Diverticulitis (Diverticulosis, Diverticular Disease)

  • Medical Author:
    Jay W. Marks, MD

    Jay W. Marks, MD, is a board-certified internist and gastroenterologist. He graduated from Yale University School of Medicine and trained in internal medicine and gastroenterology at UCLA/Cedars-Sinai Medical Center in Los Angeles.

  • Medical Editor: William C. Shiel Jr., MD, FACP, FACR
    William C. Shiel Jr., MD, FACP, FACR

    William C. Shiel Jr., MD, FACP, FACR

    Dr. Shiel received a Bachelor of Science degree with honors from the University of Notre Dame. There he was involved in research in radiation biology and received the Huisking Scholarship. After graduating from St. Louis University School of Medicine, he completed his Internal Medicine residency and Rheumatology fellowship at the University of California, Irvine. He is board-certified in Internal Medicine and Rheumatology.

Diverticulitis Symptoms

Rectal Bleeding

Blood in the stool can be bright red, maroon in color, black and tarry, or not visible to the naked eye. Rectal bleeding or blood in the stool should be evaluated by a healthcare professional.

Rectal bleeding also can be a symptom of other diseases or conditions such as:

  • Anemia
  • Anal fissures
  • Cancer
  • Colon polyps
  • Diverticulitis
  • Hemorrhoids
  • Ulcers (for example, ulcerative or Crohn's colitis)
Picture of Diverticulitis

Quick GuideDigestive Disease Myths Pictures Slideshow: Common Misconceptions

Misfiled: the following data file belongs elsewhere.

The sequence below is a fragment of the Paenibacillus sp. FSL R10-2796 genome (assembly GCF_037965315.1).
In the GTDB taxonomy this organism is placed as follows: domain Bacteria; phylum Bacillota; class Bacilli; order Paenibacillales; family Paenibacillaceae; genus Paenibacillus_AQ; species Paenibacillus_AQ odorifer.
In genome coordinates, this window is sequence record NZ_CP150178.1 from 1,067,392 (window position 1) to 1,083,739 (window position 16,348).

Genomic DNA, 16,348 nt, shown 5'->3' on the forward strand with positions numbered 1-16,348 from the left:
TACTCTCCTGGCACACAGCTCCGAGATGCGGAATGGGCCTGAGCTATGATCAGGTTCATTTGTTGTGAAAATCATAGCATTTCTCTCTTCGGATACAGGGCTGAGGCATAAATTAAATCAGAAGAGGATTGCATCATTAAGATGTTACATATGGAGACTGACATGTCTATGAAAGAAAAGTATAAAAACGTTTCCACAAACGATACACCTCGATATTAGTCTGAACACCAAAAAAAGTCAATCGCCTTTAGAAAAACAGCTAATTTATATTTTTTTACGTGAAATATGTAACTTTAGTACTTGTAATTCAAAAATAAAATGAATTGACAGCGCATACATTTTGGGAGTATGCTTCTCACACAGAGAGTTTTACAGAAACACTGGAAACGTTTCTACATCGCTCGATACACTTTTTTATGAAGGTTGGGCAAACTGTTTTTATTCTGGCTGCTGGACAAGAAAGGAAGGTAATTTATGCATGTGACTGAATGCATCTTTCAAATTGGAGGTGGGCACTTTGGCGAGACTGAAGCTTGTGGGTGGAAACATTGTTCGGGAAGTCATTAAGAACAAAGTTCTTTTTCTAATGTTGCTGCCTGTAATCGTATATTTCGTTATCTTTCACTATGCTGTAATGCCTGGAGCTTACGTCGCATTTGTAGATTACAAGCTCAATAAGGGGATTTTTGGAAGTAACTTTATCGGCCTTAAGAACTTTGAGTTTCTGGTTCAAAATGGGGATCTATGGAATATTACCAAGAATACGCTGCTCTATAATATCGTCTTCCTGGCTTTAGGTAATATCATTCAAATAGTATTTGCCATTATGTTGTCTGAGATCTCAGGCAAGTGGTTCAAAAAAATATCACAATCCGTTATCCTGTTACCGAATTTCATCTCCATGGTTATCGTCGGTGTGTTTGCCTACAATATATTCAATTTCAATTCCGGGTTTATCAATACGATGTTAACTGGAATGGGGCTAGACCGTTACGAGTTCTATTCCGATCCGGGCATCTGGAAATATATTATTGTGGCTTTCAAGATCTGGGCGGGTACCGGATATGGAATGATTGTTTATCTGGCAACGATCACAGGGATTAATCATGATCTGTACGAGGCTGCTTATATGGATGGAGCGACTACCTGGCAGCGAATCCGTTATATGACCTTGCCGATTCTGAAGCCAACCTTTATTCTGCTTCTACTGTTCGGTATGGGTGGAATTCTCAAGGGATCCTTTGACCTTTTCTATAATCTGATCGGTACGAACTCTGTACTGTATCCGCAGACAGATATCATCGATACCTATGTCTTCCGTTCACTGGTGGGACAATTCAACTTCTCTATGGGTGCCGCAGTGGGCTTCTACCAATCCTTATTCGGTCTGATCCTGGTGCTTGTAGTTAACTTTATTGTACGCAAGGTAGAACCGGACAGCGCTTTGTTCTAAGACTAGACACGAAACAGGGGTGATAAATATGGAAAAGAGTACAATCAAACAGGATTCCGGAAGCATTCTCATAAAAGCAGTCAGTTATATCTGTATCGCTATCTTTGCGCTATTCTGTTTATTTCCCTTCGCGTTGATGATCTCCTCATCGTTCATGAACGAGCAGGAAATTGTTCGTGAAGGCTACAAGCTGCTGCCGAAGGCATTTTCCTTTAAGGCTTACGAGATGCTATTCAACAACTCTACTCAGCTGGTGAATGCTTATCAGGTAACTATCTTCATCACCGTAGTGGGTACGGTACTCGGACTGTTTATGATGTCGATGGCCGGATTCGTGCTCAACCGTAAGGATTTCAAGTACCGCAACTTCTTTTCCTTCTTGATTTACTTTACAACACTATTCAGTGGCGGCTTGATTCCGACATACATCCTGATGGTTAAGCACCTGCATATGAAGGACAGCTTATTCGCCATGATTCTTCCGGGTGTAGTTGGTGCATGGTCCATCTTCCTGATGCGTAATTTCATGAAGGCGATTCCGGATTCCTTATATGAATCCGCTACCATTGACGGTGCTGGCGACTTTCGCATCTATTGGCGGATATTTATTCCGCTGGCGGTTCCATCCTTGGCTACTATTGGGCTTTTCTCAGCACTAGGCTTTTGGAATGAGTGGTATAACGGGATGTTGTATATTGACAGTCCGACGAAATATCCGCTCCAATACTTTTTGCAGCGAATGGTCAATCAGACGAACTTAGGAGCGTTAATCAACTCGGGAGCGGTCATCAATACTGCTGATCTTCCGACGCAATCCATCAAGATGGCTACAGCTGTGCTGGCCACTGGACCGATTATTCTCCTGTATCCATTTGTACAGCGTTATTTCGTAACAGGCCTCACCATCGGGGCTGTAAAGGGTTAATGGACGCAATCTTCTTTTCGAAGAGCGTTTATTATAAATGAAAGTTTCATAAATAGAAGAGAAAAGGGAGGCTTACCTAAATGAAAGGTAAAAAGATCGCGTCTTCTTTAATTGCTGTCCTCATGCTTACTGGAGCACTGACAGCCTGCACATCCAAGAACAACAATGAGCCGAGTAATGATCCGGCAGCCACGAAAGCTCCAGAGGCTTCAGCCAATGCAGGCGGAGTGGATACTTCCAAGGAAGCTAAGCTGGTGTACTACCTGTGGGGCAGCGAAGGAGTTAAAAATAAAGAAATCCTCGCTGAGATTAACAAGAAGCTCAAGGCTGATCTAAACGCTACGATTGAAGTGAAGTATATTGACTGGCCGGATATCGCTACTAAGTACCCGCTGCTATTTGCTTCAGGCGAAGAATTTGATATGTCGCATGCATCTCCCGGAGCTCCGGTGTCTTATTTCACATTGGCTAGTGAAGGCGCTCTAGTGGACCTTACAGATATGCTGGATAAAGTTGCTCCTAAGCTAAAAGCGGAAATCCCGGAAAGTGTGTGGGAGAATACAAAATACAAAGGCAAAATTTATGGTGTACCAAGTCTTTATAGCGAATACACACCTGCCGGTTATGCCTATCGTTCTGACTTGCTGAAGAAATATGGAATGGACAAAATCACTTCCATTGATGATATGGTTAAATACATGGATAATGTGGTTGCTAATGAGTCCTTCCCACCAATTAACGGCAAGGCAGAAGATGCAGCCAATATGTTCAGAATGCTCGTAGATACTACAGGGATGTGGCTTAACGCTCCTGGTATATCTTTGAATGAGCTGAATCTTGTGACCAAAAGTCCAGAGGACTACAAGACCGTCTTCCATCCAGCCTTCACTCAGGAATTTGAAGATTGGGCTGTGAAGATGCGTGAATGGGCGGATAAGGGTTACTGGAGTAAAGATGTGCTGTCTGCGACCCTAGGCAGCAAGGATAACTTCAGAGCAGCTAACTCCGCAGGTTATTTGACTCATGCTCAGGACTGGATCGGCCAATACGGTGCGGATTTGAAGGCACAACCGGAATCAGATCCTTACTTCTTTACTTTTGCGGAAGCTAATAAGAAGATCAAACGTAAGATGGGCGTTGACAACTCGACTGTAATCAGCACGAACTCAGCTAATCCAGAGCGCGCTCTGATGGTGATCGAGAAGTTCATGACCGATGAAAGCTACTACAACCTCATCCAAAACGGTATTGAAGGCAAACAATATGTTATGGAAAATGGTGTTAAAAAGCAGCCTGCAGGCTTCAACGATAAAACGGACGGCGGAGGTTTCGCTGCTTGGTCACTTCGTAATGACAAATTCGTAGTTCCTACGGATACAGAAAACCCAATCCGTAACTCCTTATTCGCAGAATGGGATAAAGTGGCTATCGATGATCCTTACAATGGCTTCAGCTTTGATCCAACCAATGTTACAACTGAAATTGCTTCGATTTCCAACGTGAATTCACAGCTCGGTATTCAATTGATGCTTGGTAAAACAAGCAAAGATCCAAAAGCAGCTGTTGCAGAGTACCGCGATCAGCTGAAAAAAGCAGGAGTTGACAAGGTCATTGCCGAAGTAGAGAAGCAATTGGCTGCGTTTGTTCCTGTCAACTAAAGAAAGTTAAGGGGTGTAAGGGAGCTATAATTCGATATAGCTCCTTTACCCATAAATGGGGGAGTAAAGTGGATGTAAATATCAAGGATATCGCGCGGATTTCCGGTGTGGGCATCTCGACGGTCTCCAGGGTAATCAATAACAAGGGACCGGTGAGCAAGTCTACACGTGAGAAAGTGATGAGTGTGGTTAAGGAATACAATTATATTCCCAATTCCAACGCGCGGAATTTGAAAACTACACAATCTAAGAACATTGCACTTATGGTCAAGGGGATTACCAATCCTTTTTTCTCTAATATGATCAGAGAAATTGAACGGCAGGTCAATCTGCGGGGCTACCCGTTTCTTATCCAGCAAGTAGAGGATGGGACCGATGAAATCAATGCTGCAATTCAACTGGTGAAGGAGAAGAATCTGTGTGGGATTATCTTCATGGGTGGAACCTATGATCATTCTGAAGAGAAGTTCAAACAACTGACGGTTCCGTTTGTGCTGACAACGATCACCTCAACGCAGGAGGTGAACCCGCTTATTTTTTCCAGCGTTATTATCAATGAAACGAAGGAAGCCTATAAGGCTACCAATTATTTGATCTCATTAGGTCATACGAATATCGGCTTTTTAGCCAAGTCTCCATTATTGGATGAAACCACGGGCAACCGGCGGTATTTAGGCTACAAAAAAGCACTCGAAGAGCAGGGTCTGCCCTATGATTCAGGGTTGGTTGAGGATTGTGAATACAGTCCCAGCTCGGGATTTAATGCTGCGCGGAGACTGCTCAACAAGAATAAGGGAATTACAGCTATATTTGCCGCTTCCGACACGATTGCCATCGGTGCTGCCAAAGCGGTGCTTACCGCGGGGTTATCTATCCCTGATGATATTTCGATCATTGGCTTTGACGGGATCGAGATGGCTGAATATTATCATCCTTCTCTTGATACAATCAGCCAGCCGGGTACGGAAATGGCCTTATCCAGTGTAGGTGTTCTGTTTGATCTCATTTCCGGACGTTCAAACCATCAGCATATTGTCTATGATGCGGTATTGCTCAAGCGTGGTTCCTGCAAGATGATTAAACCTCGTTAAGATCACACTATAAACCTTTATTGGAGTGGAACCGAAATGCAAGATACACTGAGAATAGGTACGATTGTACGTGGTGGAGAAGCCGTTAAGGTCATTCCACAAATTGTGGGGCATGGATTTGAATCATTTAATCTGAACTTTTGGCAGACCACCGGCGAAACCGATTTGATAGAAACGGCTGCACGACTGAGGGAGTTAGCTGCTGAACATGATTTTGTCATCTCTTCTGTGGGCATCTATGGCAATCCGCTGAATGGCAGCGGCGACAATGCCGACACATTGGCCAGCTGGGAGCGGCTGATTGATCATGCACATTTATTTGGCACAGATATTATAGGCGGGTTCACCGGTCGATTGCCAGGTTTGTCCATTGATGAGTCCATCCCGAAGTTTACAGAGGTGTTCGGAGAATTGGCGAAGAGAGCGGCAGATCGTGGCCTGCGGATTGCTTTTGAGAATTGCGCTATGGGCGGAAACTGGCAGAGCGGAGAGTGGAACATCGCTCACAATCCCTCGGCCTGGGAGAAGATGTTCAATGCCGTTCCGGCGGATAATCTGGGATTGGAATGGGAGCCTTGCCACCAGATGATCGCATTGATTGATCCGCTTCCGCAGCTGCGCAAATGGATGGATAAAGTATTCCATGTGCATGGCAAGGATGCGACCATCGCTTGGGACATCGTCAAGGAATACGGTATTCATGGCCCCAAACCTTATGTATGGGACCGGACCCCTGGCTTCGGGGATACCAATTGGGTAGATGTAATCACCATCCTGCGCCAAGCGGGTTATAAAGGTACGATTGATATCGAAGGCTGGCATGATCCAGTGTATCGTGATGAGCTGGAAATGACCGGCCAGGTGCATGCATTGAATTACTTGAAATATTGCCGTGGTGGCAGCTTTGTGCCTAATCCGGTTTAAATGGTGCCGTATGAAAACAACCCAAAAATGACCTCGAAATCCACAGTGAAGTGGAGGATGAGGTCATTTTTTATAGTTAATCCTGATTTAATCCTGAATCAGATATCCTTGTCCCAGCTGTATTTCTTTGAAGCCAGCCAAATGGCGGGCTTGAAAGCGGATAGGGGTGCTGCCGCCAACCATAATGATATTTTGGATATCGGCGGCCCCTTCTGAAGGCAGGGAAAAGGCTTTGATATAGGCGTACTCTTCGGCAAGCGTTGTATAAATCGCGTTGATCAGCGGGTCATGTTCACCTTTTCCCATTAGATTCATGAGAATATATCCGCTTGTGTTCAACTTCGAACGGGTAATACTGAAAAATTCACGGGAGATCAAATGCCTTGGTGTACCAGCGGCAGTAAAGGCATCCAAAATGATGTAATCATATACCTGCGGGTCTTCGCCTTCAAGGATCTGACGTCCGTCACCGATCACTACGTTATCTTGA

Digestive Disease Myths Pictures Slideshow: Common Misconceptions

Diverticulosis and diverticulitis facts

  • Most people with diverticulosis (diverticular disease) have few or no symptoms; however, symptoms that can occur with diverticulosis, which then may be called "diverticular disease" include
  • When diverticulosis is associated with inflammation and infection it is called "diverticulitis."
  • Diverticulitis as well as diverticular disease can be diagnosed with barium X-rays, sigmoidoscopy, colonoscopy, or CT scan.
  • Treatment of diverticulitis and diverticular disease can include high fiber diet, and anti-spasmodic drugs.
  • Foods to eat that may prevent diverticulitis flares include fruits and vegetables, legumes, and whole grains.
  • It has been suggested that people with diverticulitis avoid eating seeds, nuts, and corn; however, there is little evidence to support this recommendation.
  • When diverticulosis is associated with inflammation and infection the condition is called diverticulitis.
  • Complications of diverticulosis and diverticulitis include rectal bleeding, abdominal infections, and colon obstruction. Continue Reading
Reviewed on 12/28/2015
References
REFERENCES:

Anne F. Peery and Robert S. Sandler. Diverticular Disease: Reconsidering Conventional Wisdom. Clin Gastroenterol Hepatol. 2013;11:1532-1537.

Choosemyplate.gov. "Grains Gallery."
<http://www.choosemyplate.gov/foodgallery-grains>

Eatforhealth.gov. "Vegetables and Legumes/Beans."
<https://www.eatforhealth.gov.au/food-essentials/five-food-groups/vegetables-and-legumes-beans>

IMAGES:

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6. iStock

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9. Getty Images

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